Random memories of those who are unlikely to read this blog ever
All memories are random, after all. Streams of consciousness, as defined in literature, jump courses unpredictably in their respective paths. Professional authors give them a semblance of sanity (that makes them authors) that is absent in the patterns of thoughts of the lay public. (Does the human race appear very sane to you?) The long and short paragraphs below are keyed on the convenient board without malice aforethought or editing afterwards. I do dare to attempt that at the risk of possible ostracism, for I know at the back of my mind that no one would read this ever. Please bear with me if someone does.
It is easy for my classmates to remember which year they went to what class: the last digit of each Christian year stood for our class. Class V in 1955, VI in 1956, and so on, to XI in 1961. The Higher Secondary Board examination, obviously, was in 1962. When the session got changed from January-December to April-March, the compliance was disturbed a bit, but a three-month-overlap didn’t matter much. So, I had joined class VII of HCS in 1957, albeit deep into February. No vacancy was announced for class VII to begin with. Later, with some boys taking transfer and yet others whose parents were transferred in, the school decided to hold an admission test. That was the loophole that I got in through, despite my father being employed in a private enterprise.
Class VII was housed then in the biggish room on the ground floor of the old building – the first to your left as you entered the corridor. Jagadindra-babu, the drill teacher who also taught history to our class that year, was temporarily assigned, for the regular class teacher (I forget who) had gone to do his BT (Bachelor of Teaching) that was then made compulsory for those who had aspirations of moving to higher stations in the school hierarchy and, perhaps, stepping in to better grade and scale. The other teachers, to the best of my recollection, were Amarendra Sen (assistant HM) – English – who was biding his time for an already announced transfer, Śaśadhar Biśwās – Chemistry in the higher classes – who later stepped into Amarendra-babu’s shoes, bāngāl-accented Sudhir-babu – Maths, grey-eyed Bhupeś-babu – Bengali, dyspeptic Niśikānta Chakrabarti – Samskŗta and Bangla, also bāngāl-accented Śrimanta-babu – Bengali(?), Śānti-babu – drawing – later replaced by Śailen-babu, who, we had heard, was involved in the making of dheuyer pare dheu, an avant garde film that was never shown in Rupāli or Kairi, the only two movie halls in Chinsurah then, or in any other hall in the district. Asit-babu, Nemāi-babu – Maths, and Sukumār-babu – English – had joined somewhat later. I have mentioned Mr. PK Sen before; he was always impeccably dressed and taught English in higher classes. Mr. Keśav Bhattachārya – Maths again – replaced him when PKS was transferred to Kolkata. Amŗta-babu too I did mention in the passing but cannot remember what he taught us (was it Geography?). I know I have missed out several names through lapse of memory; no disrespect intended though. But, then, this is not a compendium of names but, presently, the flow of a stream of consciousness in no particular order.
Śyāmal Ghosh Dastidār was the undisputed scholar, ceding the first place only when Rāmprasād Sen joined the school (in class IX?) for a short while, and always bagged the prize for hundred percent attendance too. Alak Mallik, with whom I became thick after a while, always knew more than the others about contemporary affairs and had taught me quite a few fruity but useful English words relating to body parts and bodily acts. Pānchugopāl Ādhya, the class artist, had built a full size Sarasvatī image with some help from Śānti-babu before I had joined. The image was preserved for posterity (at least till we left school) in the common room. The common room was rarely used by us as such; it was where Sarasvati puja or the exhibition on that occasion was held each year.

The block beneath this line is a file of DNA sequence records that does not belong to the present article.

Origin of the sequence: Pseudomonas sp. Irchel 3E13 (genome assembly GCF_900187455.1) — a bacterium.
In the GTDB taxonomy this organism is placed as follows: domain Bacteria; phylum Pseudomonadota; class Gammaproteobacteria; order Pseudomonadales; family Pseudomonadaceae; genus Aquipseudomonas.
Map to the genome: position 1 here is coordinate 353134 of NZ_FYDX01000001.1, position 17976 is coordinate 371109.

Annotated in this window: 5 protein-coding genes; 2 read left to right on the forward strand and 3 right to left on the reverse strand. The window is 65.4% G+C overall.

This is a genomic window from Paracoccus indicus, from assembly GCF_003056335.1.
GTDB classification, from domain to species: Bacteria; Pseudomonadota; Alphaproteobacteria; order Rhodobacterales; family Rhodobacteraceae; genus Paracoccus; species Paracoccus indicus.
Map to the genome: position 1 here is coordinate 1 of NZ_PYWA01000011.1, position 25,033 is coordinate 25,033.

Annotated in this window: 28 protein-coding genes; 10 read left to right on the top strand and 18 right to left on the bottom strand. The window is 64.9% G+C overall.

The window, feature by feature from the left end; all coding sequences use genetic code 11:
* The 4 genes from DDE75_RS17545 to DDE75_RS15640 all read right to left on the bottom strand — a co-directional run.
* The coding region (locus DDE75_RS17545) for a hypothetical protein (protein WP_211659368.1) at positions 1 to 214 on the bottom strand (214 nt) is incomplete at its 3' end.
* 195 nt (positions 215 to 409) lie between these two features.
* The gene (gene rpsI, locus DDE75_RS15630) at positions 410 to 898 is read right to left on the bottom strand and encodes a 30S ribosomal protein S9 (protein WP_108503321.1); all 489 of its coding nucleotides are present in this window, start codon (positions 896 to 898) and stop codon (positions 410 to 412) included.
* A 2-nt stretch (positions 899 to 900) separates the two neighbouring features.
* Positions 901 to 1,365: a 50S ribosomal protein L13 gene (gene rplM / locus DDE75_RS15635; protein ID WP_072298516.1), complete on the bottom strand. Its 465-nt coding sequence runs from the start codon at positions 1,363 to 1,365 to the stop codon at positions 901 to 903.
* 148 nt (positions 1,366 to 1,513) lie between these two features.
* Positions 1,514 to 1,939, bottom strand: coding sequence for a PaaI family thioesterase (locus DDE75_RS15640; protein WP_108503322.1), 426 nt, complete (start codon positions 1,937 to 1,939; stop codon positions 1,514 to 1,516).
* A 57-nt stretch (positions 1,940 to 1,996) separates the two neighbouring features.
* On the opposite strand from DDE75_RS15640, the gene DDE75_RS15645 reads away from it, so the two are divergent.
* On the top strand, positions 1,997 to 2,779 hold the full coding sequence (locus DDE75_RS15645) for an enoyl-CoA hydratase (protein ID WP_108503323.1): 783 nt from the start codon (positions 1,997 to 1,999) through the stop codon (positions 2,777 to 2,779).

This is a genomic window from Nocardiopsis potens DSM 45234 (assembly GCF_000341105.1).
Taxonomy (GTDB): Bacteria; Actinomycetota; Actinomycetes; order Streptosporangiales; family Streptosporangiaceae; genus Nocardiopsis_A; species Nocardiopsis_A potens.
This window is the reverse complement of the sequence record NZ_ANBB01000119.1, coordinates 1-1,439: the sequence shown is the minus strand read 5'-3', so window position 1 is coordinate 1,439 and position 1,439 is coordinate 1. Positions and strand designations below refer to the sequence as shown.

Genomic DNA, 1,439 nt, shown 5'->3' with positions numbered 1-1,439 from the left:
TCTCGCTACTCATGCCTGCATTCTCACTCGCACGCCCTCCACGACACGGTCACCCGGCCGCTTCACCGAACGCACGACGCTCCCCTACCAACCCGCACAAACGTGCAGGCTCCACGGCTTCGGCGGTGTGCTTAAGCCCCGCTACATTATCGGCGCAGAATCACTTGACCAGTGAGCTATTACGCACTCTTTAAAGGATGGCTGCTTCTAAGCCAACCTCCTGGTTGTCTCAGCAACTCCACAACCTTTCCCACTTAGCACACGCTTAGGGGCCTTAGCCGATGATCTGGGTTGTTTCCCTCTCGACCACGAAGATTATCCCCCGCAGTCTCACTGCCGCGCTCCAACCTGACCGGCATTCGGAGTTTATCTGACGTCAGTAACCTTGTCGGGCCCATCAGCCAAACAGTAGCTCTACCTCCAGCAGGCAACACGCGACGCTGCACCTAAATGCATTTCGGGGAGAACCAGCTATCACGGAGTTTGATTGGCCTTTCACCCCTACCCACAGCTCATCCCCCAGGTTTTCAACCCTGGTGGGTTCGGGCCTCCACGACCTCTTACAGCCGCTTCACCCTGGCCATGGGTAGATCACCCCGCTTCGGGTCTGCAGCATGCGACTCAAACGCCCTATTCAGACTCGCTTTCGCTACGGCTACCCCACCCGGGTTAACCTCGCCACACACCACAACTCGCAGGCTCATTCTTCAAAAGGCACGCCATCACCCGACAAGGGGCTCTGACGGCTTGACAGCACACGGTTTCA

There was a drill room — next to the staff common room where Sukul’s assistant (Mahendra?) used to brew tea for the teachers on an electric stove powered straight from a light socket — where a couple of dusty mattresses, prickly coconut fibres protruding like needles through the heavy cloth-cover, were permanently laid out for drill (officially Physical Training already) lessons from Jagadindra-babu. While many others were quite adept at peacock, handstands, headstands and other esoteric excercises, the teacher-in-charge grudgingly game me pass marks for tumbling (digbāji) to save me from shame, I suppose.
Śankar and his cousin Aśru took tuition from Niśikanta-pandit who thought that chastising his two wayward charges publicly in the class was part of his tutoring duty. I remember one day, shortly after joining the school, when he beat up Aśru mercilessly for a minor misdemeanour; Aśru, I think, couldn’t attend school for the next couple of days. Aśok (Jhantu) Ghosh, well built and advanced in bodily prowess, was the school fast bowler and full-back; he could take fiercer beatings from stronger teachers and never miss a laugh. The last that I saw Jhantu was way back in 1993, just before I was transferred by my lords and masters to Kolkata. Kanak Saha, despite his ultra-thick glasses, was the school wicket-keeper, quite proficient, but no long chalk on Jhantu in athletic reputation. Raghunāth (Raghu), Satyabrata (Satu) and Indrajit were regarded as bad boys but they were my friends all the same. I picked up Raghu’s trail years later when the bank he worked for posted him to the branch where I held an account.